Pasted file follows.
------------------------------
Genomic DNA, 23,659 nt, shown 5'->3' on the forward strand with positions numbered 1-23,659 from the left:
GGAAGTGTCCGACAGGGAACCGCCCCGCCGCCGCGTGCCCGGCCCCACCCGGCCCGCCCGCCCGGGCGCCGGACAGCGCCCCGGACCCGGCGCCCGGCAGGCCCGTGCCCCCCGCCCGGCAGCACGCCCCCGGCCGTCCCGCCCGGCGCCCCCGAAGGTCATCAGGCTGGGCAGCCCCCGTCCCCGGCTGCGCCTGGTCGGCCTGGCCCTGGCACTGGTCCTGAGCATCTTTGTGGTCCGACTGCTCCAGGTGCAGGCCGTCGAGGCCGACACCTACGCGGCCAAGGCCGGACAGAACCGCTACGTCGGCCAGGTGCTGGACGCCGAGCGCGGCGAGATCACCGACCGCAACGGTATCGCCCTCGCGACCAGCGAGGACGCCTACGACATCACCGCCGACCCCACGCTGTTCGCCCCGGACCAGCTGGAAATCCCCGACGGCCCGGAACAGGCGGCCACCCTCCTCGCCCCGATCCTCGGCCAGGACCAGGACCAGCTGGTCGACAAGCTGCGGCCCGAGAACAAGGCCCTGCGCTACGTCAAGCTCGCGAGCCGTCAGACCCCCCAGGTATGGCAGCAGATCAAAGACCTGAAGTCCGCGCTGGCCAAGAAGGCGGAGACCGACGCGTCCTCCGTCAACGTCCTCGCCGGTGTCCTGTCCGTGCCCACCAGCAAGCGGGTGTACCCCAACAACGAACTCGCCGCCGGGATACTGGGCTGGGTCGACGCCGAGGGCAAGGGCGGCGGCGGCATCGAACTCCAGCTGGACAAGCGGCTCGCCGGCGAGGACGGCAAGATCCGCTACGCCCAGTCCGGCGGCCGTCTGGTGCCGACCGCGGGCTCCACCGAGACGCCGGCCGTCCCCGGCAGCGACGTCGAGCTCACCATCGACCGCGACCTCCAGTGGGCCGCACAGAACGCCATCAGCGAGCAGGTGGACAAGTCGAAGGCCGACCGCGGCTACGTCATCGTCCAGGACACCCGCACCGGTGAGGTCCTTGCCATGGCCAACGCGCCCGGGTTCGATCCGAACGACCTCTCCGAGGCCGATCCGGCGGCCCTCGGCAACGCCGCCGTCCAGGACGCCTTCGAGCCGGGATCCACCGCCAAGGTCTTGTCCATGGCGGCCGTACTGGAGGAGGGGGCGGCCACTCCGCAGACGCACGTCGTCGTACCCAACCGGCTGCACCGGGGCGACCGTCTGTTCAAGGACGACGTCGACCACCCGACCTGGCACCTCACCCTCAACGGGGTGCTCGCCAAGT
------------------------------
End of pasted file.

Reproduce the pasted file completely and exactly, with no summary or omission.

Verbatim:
Genomic DNA, 23,659 nt, shown 5'->3' on the forward strand with positions numbered 1-23,659 from the left:
GGAAGTGTCCGACAGGGAACCGCCCCGCCGCCGCGTGCCCGGCCCCACCCGGCCCGCCCGCCCGGGCGCCGGACAGCGCCCCGGACCCGGCGCCCGGCAGGCCCGTGCCCCCCGCCCGGCAGCACGCCCCCGGCCGTCCCGCCCGGCGCCCCCGAAGGTCATCAGGCTGGGCAGCCCCCGTCCCCGGCTGCGCCTGGTCGGCCTGGCCCTGGCACTGGTCCTGAGCATCTTTGTGGTCCGACTGCTCCAGGTGCAGGCCGTCGAGGCCGACACCTACGCGGCCAAGGCCGGACAGAACCGCTACGTCGGCCAGGTGCTGGACGCCGAGCGCGGCGAGATCACCGACCGCAACGGTATCGCCCTCGCGACCAGCGAGGACGCCTACGACATCACCGCCGACCCCACGCTGTTCGCCCCGGACCAGCTGGAAATCCCCGACGGCCCGGAACAGGCGGCCACCCTCCTCGCCCCGATCCTCGGCCAGGACCAGGACCAGCTGGTCGACAAGCTGCGGCCCGAGAACAAGGCCCTGCGCTACGTCAAGCTCGCGAGCCGTCAGACCCCCCAGGTATGGCAGCAGATCAAAGACCTGAAGTCCGCGCTGGCCAAGAAGGCGGAGACCGACGCGTCCTCCGTCAACGTCCTCGCCGGTGTCCTGTCCGTGCCCACCAGCAAGCGGGTGTACCCCAACAACGAACTCGCCGCCGGGATACTGGGCTGGGTCGACGCCGAGGGCAAGGGCGGCGGCGGCATCGAACTCCAGCTGGACAAGCGGCTCGCCGGCGAGGACGGCAAGATCCGCTACGCCCAGTCCGGCGGCCGTCTGGTGCCGACCGCGGGCTCCACCGAGACGCCGGCCGTCCCCGGCAGCGACGTCGAGCTCACCATCGACCGCGACCTCCAGTGGGCCGCACAGAACGCCATCAGCGAGCAGGTGGACAAGTCGAAGGCCGACCGCGGCTACGTCATCGTCCAGGACACCCGCACCGGTGAGGTCCTTGCCATGGCCAACGCGCCCGGGTTCGATCCGAACGACCTCTCCGAGGCCGATCCGGCGGCCCTCGGCAACGCCGCCGTCCAGGACGCCTTCGAGCCGGGATCCACCGCCAAGGTCTTGTCCATGGCGGCCGTACTGGAGGAGGGGGCGGCCACTCCGCAGACGCACGTCGTCGTACCCAACCGGCTGCACCGGGGCGACCGTCTGTTCAAGGACGACGTCGACCACCCGACCTGGCACCTCACCCTCAACGGGGTGCTCGCCAAGT